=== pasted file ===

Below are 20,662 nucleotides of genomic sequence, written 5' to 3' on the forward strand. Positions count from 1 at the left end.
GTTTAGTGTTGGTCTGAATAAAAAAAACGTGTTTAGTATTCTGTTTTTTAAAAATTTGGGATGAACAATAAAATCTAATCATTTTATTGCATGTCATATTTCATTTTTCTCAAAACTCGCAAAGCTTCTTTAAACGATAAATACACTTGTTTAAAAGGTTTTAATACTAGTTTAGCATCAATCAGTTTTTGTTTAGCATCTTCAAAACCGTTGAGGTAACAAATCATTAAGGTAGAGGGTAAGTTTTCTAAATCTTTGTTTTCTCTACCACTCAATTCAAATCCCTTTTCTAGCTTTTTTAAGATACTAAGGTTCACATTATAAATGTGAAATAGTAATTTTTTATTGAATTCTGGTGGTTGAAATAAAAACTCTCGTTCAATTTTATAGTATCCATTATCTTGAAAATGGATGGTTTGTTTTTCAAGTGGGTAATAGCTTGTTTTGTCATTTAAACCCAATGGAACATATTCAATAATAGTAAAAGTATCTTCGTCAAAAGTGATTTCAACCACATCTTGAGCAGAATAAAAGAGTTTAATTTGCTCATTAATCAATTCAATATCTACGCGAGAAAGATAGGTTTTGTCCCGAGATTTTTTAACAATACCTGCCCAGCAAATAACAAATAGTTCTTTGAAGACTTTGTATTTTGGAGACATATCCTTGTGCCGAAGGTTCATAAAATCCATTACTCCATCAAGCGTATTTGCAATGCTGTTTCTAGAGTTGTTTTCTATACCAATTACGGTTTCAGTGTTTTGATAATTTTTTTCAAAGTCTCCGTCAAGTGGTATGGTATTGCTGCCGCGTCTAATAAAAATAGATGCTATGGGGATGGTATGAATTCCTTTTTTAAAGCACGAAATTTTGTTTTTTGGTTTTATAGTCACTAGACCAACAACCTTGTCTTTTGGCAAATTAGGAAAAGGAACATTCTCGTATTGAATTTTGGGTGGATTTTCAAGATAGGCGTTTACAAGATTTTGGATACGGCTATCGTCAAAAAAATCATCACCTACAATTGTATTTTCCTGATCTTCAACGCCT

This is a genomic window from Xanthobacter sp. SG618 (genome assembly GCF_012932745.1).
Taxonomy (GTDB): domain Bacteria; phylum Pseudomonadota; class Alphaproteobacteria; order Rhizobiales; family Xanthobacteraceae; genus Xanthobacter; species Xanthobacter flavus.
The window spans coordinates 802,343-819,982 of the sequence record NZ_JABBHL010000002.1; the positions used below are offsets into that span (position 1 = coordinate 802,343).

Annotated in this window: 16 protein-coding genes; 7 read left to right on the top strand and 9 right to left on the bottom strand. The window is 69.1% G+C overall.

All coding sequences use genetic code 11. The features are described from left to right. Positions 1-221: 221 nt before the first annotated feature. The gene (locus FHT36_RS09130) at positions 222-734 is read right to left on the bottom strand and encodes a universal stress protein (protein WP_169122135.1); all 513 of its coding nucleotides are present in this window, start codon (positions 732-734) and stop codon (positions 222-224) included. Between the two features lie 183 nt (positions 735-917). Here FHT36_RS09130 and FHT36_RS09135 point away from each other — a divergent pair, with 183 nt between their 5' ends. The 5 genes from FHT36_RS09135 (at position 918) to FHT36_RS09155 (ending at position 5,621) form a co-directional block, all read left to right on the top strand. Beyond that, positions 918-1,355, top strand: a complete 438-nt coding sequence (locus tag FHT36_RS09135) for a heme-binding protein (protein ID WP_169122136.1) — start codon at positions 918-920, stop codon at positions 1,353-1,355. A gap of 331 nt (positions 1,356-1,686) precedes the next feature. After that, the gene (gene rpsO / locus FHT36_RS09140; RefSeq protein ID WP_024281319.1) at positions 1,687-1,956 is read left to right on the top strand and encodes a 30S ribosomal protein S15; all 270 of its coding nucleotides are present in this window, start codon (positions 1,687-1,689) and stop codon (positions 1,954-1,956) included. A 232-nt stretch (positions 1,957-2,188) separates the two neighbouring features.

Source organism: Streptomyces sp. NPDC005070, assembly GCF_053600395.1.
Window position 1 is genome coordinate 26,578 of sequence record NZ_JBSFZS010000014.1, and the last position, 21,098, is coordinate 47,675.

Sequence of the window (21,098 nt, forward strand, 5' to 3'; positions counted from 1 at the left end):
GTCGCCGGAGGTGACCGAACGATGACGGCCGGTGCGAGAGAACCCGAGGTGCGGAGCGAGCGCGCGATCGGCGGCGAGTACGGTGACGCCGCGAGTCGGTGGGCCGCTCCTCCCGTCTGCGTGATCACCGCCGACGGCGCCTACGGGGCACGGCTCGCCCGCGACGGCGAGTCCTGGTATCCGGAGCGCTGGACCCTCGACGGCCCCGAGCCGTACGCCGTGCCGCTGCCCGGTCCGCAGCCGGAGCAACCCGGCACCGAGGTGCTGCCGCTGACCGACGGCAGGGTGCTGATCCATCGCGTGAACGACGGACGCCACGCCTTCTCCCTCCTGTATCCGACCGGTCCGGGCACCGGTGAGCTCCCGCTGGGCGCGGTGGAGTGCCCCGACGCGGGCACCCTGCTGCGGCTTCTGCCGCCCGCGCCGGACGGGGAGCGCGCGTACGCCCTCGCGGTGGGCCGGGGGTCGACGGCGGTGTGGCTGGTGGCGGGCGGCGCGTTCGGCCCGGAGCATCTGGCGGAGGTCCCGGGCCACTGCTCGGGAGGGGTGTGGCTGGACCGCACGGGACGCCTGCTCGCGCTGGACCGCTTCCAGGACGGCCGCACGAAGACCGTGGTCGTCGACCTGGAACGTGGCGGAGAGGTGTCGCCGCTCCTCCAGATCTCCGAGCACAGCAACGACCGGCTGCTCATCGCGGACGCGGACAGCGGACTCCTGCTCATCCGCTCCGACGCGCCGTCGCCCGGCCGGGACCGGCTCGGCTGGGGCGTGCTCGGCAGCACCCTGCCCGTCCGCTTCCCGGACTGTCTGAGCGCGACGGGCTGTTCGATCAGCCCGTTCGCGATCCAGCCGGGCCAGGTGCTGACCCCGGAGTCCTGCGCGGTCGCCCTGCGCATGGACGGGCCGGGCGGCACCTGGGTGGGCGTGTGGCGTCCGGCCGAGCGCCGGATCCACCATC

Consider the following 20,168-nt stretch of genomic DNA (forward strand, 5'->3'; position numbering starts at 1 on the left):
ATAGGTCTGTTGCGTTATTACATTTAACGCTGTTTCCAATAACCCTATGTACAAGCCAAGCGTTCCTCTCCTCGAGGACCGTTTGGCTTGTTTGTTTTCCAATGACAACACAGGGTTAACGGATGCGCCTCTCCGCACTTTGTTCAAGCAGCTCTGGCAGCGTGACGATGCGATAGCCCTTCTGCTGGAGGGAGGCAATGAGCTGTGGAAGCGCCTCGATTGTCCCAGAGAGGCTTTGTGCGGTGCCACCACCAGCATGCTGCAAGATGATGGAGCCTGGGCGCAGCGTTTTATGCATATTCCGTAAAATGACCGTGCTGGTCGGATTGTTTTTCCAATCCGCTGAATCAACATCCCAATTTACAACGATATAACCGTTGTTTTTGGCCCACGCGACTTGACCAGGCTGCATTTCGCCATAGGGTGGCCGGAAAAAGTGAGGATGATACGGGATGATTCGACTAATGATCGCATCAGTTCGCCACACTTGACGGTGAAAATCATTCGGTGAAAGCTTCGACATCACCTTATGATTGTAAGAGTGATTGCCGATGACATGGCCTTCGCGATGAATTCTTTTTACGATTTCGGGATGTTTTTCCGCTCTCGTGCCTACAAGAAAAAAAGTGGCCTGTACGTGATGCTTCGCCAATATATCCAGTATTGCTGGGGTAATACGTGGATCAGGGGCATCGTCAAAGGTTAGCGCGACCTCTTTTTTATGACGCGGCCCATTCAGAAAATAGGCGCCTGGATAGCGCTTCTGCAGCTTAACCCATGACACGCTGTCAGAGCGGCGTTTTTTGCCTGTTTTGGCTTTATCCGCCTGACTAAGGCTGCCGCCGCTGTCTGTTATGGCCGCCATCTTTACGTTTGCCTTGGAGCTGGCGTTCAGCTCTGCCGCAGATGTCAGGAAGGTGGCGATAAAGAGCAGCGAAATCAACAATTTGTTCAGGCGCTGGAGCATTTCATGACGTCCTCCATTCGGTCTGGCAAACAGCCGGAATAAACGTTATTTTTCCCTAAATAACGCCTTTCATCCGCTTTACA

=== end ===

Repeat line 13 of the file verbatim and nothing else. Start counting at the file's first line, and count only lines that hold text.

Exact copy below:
ATAGGTCTGTTGCGTTATTACATTTAACGCTGTTTCCAATAACCCTATGTACAAGCCAAGCGTTCCTCTCCTCGAGGACCGTTTGGCTTGTTTGTTTTCCAATGACAACACAGGGTTAACGGATGCGCCTCTCCGCACTTTGTTCAAGCAGCTCTGGCAGCGTGACGATGCGATAGCCCTTCTGCTGGAGGGAGGCAATGAGCTGTGGAAGCGCCTCGATTGTCCCAGAGAGGCTTTGTGCGGTGCCACCACCAGCATGCTGCAAGATGATGGAGCCTGGGCGCAGCGTTTTATGCATATTCCGTAAAATGACCGTGCTGGTCGGATTGTTTTTCCAATCCGCTGAATCAACATCCCAATTTACAACGATATAACCGTTGTTTTTGGCCCACGCGACTTGACCAGGCTGCATTTCGCCATAGGGTGGCCGGAAAAAGTGAGGATGATACGGGATGATTCGACTAATGATCGCATCAGTTCGCCACACTTGACGGTGAAAATCATTCGGTGAAAGCTTCGACATCACCTTATGATTGTAAGAGTGATTGCCGATGACATGGCCTTCGCGATGAATTCTTTTTACGATTTCGGGATGTTTTTCCGCTCTCGTGCCTACAAGAAAAAAAGTGGCCTGTACGTGATGCTTCGCCAATATATCCAGTATTGCTGGGGTAATACGTGGATCAGGGGCATCGTCAAAGGTTAGCGCGACCTCTTTTTTATGACGCGGCCCATTCAGAAAATAGGCGCCTGGATAGCGCTTCTGCAGCTTAACCCATGACACGCTGTCAGAGCGGCGTTTTTTGCCTGTTTTGGCTTTATCCGCCTGACTAAGGCTGCCGCCGCTGTCTGTTATGGCCGCCATCTTTACGTTTGCCTTGGAGCTGGCGTTCAGCTCTGCCGCAGATGTCAGGAAGGTGGCGATAAAGAGCAGCGAAATCAACAATTTGTTCAGGCGCTGGAGCATTTCATGACGTCCTCCATTCGGTCTGGCAAACAGCCGGAATAAACGTTATTTTTCCCTAAATAACGCCTTTCATCCGCTTTACA